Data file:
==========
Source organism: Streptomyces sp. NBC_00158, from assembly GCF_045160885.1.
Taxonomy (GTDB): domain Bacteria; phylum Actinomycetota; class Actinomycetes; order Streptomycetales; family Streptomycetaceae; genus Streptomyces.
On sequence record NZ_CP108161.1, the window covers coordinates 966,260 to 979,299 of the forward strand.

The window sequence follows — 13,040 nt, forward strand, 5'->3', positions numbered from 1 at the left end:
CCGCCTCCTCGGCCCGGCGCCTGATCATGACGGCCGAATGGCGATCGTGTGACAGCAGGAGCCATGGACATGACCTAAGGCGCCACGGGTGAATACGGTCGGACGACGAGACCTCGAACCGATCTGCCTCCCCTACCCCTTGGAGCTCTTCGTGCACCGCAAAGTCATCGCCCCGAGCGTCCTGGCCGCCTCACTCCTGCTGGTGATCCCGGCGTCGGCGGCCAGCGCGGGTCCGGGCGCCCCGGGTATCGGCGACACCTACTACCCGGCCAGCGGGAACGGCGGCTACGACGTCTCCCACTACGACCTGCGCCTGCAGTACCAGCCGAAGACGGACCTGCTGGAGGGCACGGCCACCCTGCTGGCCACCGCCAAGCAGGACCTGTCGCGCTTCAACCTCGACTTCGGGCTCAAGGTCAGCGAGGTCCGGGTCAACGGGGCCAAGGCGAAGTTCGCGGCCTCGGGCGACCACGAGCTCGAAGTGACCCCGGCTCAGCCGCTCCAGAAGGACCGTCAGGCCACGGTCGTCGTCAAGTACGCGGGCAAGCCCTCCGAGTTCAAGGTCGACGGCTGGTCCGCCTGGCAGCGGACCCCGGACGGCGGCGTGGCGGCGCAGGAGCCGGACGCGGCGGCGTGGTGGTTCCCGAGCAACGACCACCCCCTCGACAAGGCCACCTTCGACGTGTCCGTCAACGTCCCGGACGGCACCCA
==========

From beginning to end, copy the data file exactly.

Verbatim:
Source organism: Streptomyces sp. NBC_00158, from assembly GCF_045160885.1.
Taxonomy (GTDB): domain Bacteria; phylum Actinomycetota; class Actinomycetes; order Streptomycetales; family Streptomycetaceae; genus Streptomyces.
On sequence record NZ_CP108161.1, the window covers coordinates 966,260 to 979,299 of the forward strand.

The window sequence follows — 13,040 nt, forward strand, 5'->3', positions numbered from 1 at the left end:
CCGCCTCCTCGGCCCGGCGCCTGATCATGACGGCCGAATGGCGATCGTGTGACAGCAGGAGCCATGGACATGACCTAAGGCGCCACGGGTGAATACGGTCGGACGACGAGACCTCGAACCGATCTGCCTCCCCTACCCCTTGGAGCTCTTCGTGCACCGCAAAGTCATCGCCCCGAGCGTCCTGGCCGCCTCACTCCTGCTGGTGATCCCGGCGTCGGCGGCCAGCGCGGGTCCGGGCGCCCCGGGTATCGGCGACACCTACTACCCGGCCAGCGGGAACGGCGGCTACGACGTCTCCCACTACGACCTGCGCCTGCAGTACCAGCCGAAGACGGACCTGCTGGAGGGCACGGCCACCCTGCTGGCCACCGCCAAGCAGGACCTGTCGCGCTTCAACCTCGACTTCGGGCTCAAGGTCAGCGAGGTCCGGGTCAACGGGGCCAAGGCGAAGTTCGCGGCCTCGGGCGACCACGAGCTCGAAGTGACCCCGGCTCAGCCGCTCCAGAAGGACCGTCAGGCCACGGTCGTCGTCAAGTACGCGGGCAAGCCCTCCGAGTTCAAGGTCGACGGCTGGTCCGCCTGGCAGCGGACCCCGGACGGCGGCGTGGCGGCGCAGGAGCCGGACGCGGCGGCGTGGTGGTTCCCGAGCAACGACCACCCCCTCGACAAGGCCACCTTCGACGTGTCCGTCAACGTCCCGGACGGCACCCA